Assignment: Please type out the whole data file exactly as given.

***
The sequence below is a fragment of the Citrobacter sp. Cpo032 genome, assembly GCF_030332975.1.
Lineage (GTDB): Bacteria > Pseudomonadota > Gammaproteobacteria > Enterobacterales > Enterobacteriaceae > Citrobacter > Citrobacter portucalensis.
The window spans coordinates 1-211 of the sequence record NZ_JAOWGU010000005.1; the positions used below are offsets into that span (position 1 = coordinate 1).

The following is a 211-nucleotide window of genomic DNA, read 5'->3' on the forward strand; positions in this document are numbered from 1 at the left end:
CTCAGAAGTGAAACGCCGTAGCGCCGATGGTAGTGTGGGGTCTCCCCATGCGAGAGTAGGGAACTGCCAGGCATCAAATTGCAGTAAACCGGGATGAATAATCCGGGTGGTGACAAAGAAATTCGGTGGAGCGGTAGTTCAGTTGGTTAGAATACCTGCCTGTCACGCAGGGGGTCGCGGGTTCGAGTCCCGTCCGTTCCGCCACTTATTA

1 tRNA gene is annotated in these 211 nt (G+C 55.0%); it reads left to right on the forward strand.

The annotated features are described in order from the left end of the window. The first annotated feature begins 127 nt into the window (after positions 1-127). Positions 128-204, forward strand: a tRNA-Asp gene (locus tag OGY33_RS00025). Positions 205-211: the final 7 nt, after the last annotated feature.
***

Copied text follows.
The sequence below is a fragment of the Citrobacter sp. Cpo032 genome, assembly GCF_030332975.1.
Lineage (GTDB): Bacteria > Pseudomonadota > Gammaproteobacteria > Enterobacterales > Enterobacteriaceae > Citrobacter > Citrobacter portucalensis.
The window spans coordinates 1-211 of the sequence record NZ_JAOWGU010000005.1; the positions used below are offsets into that span (position 1 = coordinate 1).

The following is a 211-nucleotide window of genomic DNA, read 5'->3' on the forward strand; positions in this document are numbered from 1 at the left end:
CTCAGAAGTGAAACGCCGTAGCGCCGATGGTAGTGTGGGGTCTCCCCATGCGAGAGTAGGGAACTGCCAGGCATCAAATTGCAGTAAACCGGGATGAATAATCCGGGTGGTGACAAAGAAATTCGGTGGAGCGGTAGTTCAGTTGGTTAGAATACCTGCCTGTCACGCAGGGGGTCGCGGGTTCGAGTCCCGTCCGTTCCGCCACTTATTA

1 tRNA gene is annotated in these 211 nt (G+C 55.0%); it reads left to right on the forward strand.

The annotated features are described in order from the left end of the window. The first annotated feature begins 127 nt into the window (after positions 1-127). Positions 128-204, forward strand: a tRNA-Asp gene (locus tag OGY33_RS00025). Positions 205-211: the final 7 nt, after the last annotated feature.